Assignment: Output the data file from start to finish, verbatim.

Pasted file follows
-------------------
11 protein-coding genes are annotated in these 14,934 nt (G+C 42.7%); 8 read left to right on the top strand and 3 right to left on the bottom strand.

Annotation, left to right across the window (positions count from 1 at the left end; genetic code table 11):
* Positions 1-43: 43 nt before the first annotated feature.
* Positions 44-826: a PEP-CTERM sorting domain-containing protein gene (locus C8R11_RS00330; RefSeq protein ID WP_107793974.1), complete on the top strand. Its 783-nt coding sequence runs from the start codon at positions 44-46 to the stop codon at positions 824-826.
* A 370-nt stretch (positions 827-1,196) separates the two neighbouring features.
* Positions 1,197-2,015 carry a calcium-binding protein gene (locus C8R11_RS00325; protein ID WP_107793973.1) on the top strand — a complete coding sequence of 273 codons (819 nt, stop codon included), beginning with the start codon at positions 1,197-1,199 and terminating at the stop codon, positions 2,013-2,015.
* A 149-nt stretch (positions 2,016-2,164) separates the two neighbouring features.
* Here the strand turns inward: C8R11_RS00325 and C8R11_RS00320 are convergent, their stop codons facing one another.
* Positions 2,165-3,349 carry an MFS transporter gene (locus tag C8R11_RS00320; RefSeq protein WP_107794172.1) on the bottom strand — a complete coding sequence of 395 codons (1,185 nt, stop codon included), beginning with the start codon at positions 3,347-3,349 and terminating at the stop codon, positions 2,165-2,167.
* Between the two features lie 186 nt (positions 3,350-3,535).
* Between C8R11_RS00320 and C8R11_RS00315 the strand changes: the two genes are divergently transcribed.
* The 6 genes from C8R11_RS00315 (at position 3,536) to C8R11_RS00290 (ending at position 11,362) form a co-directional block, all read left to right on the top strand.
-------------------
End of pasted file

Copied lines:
11 protein-coding genes are annotated in these 14,934 nt (G+C 42.7%); 8 read left to right on the top strand and 3 right to left on the bottom strand.

Annotation, left to right across the window (positions count from 1 at the left end; genetic code table 11):
* Positions 1-43: 43 nt before the first annotated feature.
* Positions 44-826: a PEP-CTERM sorting domain-containing protein gene (locus C8R11_RS00330; RefSeq protein ID WP_107793974.1), complete on the top strand. Its 783-nt coding sequence runs from the start codon at positions 44-46 to the stop codon at positions 824-826.
* A 370-nt stretch (positions 827-1,196) separates the two neighbouring features.
* Positions 1,197-2,015 carry a calcium-binding protein gene (locus C8R11_RS00325; protein ID WP_107793973.1) on the top strand — a complete coding sequence of 273 codons (819 nt, stop codon included), beginning with the start codon at positions 1,197-1,199 and terminating at the stop codon, positions 2,013-2,015.
* A 149-nt stretch (positions 2,016-2,164) separates the two neighbouring features.
* Here the strand turns inward: C8R11_RS00325 and C8R11_RS00320 are convergent, their stop codons facing one another.
* Positions 2,165-3,349 carry an MFS transporter gene (locus tag C8R11_RS00320; RefSeq protein WP_107794172.1) on the bottom strand — a complete coding sequence of 395 codons (1,185 nt, stop codon included), beginning with the start codon at positions 3,347-3,349 and terminating at the stop codon, positions 2,165-2,167.
* Between the two features lie 186 nt (positions 3,350-3,535).
* Between C8R11_RS00320 and C8R11_RS00315 the strand changes: the two genes are divergently transcribed.
* The 6 genes from C8R11_RS00315 (at position 3,536) to C8R11_RS00290 (ending at position 11,362) form a co-directional block, all read left to right on the top strand.